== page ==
Police and the father of a Lexington man who was killed by a hit-and-run driver asked Wednesday for help in solving the case.
On June 29, Larry Gay, a former University of Louisville assistant basketball coach, enjoyed a nice Sunday breakfast with his son Anthony, who had recently moved in with him and his wife, Gayle.
Never miss a local story.
Larry left to play a round of golf and didn't ask his son what his plans were for the day.
That evening, he received a call that stopped him in his tracks.
A vehicle had struck Anthony Gay on Walden Drive. After four heart-wrenching days in intensive care at the University of Kentucky Hospital, Anthony Gay, 30, succumbed to head injuries early July 3.
Larry Gay buried his son Tuesday, and the pain of his loss is only amplified by a complete lack of answers.
No color or model of the vehicle that hit Anthony.
His friends cannot even say why he was at the scene or who he was with.
So Larry Gay wants anyone with any information, no matter how insignificant it might seem, to come forward to police, anonymously if necessary.
“If you work at a body shop and someone seems suspicious about damage to their vehicle, or refuses to claim the damage on their insurance, if they just don't want to talk about it ... let us know,” Gay said during the news conference.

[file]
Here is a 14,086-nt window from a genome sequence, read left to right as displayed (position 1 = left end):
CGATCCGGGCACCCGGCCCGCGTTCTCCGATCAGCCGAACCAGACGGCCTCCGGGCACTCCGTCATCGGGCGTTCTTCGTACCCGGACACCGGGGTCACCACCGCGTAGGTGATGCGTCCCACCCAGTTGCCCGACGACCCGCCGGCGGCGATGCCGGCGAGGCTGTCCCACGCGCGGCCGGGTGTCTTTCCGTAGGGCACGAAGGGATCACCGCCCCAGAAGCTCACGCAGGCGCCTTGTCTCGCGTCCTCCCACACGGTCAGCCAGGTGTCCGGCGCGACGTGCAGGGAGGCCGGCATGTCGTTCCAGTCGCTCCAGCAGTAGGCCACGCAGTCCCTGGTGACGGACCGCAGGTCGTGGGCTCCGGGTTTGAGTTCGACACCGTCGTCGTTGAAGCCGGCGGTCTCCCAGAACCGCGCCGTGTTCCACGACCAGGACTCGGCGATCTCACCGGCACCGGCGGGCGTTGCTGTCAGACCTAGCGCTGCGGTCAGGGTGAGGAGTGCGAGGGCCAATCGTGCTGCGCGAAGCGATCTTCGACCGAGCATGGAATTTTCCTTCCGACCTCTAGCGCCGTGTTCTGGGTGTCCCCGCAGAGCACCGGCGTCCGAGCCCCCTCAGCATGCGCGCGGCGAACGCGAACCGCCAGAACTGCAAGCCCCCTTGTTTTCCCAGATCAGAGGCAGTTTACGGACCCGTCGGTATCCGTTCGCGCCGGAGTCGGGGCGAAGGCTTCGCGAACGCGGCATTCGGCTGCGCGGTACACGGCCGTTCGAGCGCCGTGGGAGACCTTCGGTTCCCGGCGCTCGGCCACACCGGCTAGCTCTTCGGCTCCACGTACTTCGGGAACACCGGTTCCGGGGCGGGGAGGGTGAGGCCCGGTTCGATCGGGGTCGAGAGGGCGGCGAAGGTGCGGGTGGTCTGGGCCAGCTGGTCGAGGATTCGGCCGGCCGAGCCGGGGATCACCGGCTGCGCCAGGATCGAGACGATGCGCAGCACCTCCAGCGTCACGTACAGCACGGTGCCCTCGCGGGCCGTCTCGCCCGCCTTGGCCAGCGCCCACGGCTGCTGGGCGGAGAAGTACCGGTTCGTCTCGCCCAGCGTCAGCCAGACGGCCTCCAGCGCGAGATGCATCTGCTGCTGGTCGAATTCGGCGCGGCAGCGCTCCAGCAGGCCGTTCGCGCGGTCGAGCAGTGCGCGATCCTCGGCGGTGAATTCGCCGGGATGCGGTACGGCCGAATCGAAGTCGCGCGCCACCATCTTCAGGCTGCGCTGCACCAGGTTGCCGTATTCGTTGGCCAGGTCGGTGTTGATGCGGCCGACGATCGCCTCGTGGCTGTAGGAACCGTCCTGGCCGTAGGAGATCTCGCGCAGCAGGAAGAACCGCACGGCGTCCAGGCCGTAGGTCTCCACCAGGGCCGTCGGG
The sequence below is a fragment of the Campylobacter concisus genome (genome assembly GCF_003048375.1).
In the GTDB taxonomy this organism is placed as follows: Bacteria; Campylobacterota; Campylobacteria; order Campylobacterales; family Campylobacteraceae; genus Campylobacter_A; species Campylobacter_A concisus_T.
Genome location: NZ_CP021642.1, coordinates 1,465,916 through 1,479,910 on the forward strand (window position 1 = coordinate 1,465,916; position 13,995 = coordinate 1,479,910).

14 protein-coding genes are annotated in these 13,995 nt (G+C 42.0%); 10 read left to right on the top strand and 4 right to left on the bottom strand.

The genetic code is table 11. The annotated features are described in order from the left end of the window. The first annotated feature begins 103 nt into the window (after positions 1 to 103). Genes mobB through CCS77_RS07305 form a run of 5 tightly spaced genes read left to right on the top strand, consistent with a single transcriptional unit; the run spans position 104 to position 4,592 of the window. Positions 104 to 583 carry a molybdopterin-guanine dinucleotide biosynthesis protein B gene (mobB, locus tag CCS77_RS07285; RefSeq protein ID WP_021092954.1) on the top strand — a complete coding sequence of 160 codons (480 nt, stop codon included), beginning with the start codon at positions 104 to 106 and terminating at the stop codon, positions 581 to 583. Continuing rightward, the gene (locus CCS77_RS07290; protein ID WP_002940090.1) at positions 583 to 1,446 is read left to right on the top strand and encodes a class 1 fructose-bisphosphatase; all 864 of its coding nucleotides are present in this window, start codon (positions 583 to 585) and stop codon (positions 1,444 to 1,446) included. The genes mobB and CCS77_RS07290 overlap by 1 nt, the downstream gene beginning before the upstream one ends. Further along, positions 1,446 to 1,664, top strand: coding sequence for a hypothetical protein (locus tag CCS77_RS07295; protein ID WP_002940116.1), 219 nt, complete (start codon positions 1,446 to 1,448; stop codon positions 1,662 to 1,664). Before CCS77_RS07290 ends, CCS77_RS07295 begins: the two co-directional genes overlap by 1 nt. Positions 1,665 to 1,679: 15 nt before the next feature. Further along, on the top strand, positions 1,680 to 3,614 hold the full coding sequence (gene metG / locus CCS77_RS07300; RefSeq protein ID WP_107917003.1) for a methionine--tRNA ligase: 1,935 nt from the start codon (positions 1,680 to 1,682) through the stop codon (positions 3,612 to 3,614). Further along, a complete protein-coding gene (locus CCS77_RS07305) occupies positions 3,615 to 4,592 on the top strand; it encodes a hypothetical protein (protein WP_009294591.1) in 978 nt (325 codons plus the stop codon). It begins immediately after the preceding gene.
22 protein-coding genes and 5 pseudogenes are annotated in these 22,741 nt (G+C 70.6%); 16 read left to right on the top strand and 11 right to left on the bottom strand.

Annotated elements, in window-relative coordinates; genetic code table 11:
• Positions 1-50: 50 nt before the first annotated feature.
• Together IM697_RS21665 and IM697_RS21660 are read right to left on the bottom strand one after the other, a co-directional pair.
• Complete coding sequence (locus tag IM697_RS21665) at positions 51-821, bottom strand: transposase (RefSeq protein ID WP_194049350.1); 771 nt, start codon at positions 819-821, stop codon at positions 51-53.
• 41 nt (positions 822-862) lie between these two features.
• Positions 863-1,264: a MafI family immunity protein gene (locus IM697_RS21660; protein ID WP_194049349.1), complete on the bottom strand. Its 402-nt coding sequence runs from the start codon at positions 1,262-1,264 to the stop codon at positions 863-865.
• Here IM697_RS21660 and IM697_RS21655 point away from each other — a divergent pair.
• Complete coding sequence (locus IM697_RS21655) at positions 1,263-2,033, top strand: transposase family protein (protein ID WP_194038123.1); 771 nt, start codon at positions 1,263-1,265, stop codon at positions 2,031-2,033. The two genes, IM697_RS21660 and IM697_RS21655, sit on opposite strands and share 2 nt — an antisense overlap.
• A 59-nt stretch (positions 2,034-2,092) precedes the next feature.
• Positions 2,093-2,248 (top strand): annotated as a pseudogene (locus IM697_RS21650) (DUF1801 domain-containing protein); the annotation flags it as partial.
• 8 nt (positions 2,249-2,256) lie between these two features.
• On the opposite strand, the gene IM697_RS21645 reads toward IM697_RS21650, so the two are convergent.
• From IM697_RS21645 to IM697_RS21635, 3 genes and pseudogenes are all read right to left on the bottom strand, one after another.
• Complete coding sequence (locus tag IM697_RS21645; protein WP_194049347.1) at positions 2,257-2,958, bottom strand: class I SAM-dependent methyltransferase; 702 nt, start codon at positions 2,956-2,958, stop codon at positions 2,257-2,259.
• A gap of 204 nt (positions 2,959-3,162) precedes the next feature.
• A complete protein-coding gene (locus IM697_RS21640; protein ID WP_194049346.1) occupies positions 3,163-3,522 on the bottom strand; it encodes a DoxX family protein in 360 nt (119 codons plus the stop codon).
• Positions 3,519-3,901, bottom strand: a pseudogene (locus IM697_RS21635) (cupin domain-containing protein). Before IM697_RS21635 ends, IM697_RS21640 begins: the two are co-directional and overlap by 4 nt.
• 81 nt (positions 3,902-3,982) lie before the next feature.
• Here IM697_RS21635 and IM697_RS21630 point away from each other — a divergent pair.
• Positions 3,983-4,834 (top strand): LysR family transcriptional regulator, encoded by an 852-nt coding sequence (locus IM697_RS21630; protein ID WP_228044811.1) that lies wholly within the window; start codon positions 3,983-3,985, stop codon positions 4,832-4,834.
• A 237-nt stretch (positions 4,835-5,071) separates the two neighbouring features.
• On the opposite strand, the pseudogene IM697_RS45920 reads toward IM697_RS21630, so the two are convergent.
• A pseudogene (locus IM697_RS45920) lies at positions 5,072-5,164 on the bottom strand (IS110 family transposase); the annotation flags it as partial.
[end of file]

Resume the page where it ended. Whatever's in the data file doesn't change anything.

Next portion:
Based on the state of the two cars that the perpetrator also crashed into, the damage should be significant.
According to lead detective Todd Kleinjan, the vehicle that struck Anthony Gay was most likely a truck or sport-utility vehicle.
Larry Gay has faith that the community will pull together to help solve the crime.
“We live in a good community,” he said. “I think there has to be someone out there that knows more than we do. Anthony deserves for us to know what happened to him.”
Anthony Gay moved to Lexington from Louisville in January and worked two retail jobs at Journeys and the Gap.
Anyone with information about the case is asked to call Lexington police at (859) 258-3600 or Bluegrass Crime Stoppers at (859) 253-2020. There might be a reward for information that leads to an arrest in the case.
“Do this for Anthony,” Gay said.
“Do it for me. Do it for his family.”